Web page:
Meanwhile, from the “things you don’t see everyday” file, TLT fell 50bps on three consecutive days last week with the S&P down simultaneously during all three of those sessions.
That’s anomalous. In fact, according to Macro Risk Advisors’ Dean Curnutt, it’s only happened two other times in history, both during the financial crisis.
The concurrent declines (figure below) are a simple way to conceptualize of “diversification desperation” — a straightforward illustration of the idea that greater macro volatility triggered by the collision of pandemic distortions and an unprecedented policy experiment, could ultimately derail the negative correlation that investors of all shapes and sizes have been able to take for granted over the last two decades.
This is no small matter. Over the years, I’ve broached the subject any number of times, often asking whether 60:40 is “dead” and/or what consistent co-movement between stocks and bonds would entail for risk parity.
For market participants, this is a topic that never gets old, precisely because the assumption of a negative relationship between stocks and bonds is built into so many portfolios. I talked at length on Saturday about it in “Shaking The Edifice.”
I’ve said it time and again: At some point, when yields run out of room to fall (and one mistake over the years has been proclaiming that “This is the low!” only to see yields keep falling, in some cases deeply into negative territory) bonds will morph into a source of volatility due both to a grossly asymmetric risk-reward profile and heightened sensitivity to “tantrums,” as yields become hyper-sensitive to even the most harmless utterances from developed market central bankers.
For years, those of a fretful persuasion were in the habit of suggesting that the point beyond which bonds morphed from reliable hedge into source of risk was near at hand. Those predictions never panned out. Or not really anyway, in part because they lacked a catalyst strong enough to bring about an epochal shift in the macro regime. That catalyst may have been the pandemic or, more accurately, the policy response to the pandemic, which finds developed market policymakers delving as deeply (and overtly) into monetary financing as they’ve ever dared tread.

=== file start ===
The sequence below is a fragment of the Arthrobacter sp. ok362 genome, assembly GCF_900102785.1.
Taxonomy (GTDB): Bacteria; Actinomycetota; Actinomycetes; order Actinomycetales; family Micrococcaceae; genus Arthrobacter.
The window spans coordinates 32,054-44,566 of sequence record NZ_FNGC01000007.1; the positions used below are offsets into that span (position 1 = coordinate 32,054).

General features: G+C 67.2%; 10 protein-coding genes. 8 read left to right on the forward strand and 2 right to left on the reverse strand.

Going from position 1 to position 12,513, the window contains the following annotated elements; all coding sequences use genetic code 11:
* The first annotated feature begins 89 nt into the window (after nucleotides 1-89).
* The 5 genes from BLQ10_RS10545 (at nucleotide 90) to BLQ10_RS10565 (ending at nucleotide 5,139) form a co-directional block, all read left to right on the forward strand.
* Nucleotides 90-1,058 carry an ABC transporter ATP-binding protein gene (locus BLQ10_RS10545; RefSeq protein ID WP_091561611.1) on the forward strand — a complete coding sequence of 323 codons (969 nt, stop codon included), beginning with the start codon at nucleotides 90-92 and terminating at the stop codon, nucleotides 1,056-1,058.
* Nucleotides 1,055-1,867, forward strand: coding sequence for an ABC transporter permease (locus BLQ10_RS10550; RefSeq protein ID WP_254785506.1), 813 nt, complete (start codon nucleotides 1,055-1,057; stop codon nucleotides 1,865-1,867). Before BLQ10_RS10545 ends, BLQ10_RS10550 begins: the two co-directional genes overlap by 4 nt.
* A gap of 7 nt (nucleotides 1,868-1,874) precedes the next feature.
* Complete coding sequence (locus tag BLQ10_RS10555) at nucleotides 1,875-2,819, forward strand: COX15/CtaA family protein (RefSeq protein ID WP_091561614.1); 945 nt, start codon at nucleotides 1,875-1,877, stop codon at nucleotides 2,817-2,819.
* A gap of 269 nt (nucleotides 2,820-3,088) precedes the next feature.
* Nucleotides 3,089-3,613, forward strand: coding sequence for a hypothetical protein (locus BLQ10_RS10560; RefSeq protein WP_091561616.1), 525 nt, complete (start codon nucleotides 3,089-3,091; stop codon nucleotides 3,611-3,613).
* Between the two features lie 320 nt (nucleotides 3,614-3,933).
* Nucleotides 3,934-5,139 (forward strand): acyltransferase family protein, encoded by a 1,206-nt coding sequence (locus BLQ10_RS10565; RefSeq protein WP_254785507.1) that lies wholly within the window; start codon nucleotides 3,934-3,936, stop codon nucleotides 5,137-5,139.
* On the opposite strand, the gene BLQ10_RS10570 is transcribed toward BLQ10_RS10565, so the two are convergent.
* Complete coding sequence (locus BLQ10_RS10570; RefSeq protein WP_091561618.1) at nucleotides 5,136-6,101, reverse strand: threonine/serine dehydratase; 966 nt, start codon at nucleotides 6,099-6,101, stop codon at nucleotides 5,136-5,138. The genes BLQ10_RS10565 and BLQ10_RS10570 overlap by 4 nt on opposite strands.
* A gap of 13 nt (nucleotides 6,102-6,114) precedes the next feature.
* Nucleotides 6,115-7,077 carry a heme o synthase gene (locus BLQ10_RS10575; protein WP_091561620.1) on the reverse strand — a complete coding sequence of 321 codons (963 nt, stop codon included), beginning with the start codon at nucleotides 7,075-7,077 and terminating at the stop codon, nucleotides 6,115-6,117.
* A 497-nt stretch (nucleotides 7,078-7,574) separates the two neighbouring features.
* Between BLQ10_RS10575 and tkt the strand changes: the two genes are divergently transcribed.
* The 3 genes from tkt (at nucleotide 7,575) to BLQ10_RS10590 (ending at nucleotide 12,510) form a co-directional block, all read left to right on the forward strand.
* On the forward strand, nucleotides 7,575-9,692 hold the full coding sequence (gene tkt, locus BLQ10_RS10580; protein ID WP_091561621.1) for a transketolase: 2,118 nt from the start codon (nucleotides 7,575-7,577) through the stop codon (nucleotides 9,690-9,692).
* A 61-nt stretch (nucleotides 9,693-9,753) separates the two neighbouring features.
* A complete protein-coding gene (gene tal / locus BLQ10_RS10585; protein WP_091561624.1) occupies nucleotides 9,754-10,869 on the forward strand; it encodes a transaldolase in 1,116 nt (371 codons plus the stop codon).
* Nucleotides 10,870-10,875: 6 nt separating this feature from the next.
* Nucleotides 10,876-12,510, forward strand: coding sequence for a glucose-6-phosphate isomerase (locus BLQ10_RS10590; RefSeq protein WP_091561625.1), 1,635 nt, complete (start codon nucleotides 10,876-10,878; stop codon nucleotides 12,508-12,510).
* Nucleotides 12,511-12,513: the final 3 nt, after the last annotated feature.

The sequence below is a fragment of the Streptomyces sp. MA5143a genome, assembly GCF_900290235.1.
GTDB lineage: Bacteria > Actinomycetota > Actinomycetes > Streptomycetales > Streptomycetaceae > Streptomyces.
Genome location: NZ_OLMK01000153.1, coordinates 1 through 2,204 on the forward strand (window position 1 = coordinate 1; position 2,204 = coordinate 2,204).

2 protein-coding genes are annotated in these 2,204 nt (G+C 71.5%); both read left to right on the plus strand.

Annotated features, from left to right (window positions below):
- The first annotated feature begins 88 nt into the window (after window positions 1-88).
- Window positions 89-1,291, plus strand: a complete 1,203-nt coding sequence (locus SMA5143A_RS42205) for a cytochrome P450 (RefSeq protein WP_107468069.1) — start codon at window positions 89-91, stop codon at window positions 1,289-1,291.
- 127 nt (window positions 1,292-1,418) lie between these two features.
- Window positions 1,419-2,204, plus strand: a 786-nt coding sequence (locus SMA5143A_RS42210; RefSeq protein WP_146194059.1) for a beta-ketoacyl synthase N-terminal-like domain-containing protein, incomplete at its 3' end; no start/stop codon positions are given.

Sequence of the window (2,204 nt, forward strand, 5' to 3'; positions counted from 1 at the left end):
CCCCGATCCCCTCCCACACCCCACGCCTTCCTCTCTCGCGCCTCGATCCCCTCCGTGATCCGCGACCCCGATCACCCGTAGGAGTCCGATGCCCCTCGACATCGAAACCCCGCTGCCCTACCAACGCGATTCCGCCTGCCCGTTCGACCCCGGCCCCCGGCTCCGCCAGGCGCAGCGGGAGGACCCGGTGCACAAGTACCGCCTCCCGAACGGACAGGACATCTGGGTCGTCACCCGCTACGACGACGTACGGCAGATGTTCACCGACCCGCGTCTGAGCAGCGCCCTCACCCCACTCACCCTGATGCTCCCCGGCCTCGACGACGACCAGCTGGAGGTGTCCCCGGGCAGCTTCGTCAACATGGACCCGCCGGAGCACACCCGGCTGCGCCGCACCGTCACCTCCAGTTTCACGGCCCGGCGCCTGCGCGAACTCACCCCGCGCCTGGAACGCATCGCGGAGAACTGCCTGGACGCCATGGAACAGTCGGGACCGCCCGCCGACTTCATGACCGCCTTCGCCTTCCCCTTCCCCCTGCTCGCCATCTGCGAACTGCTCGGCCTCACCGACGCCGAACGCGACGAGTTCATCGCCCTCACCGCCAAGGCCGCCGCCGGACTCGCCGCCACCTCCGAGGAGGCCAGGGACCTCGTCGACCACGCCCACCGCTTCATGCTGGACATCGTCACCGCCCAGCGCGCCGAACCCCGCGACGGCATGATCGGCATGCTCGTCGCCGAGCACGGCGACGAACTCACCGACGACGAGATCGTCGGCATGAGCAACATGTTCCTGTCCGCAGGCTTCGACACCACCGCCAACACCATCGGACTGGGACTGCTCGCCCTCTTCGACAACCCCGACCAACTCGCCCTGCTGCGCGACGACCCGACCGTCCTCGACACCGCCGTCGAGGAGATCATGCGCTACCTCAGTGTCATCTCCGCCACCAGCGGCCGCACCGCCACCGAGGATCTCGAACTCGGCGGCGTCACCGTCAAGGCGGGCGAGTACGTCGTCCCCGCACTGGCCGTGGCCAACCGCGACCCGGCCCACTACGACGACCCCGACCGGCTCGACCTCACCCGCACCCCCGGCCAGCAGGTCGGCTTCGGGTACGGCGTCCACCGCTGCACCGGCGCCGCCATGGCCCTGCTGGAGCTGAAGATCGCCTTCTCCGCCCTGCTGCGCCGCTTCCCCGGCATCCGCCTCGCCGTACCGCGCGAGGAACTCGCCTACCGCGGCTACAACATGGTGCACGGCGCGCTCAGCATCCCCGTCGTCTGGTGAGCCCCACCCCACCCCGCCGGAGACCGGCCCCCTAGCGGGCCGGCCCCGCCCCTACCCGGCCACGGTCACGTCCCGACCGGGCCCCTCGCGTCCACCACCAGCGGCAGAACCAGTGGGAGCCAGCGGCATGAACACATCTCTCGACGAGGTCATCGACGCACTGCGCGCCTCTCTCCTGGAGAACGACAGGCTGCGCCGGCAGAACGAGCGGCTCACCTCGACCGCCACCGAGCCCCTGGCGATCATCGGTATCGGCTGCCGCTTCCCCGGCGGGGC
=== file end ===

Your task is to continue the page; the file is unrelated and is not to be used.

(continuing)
MRA’s Curnutt made many of the same points in a Friday note documenting the risk posed to markets by the interplay between inflation expectations, realized inflation and the Fed’s reaction function. “From a market stability standpoint, if investors face a widely shared risk, you would prefer a healthy supply of the insurance for that risk [but] with respect to inflation, this appears to be the opposite,” he said. “Stocks are vulnerable to inflation because bonds, the very instrument often used to hedge stocks, are highly vulnerable to inflation.”
Therein lies the problem. And the talking point du jour.
“What happens when the bond market, instead of being a part of the solution, is the source of the problem?,” Curnutt asked, rhetorically.
In a “tantrum,” bonds are the proximate cause of the turmoil and “the equity market, having long benefitted from extremely low rates, suffers from the uncertainty about the ultimate magnitude of the increase,” Curnutt went on to say. “The result: lower share prices, increased volatility and a positive correlation in stock and bond prices.”
The bond exposure that’s long served as a stabilizer and risk dampener is suddenly the locus of the pain and a risk amplifier.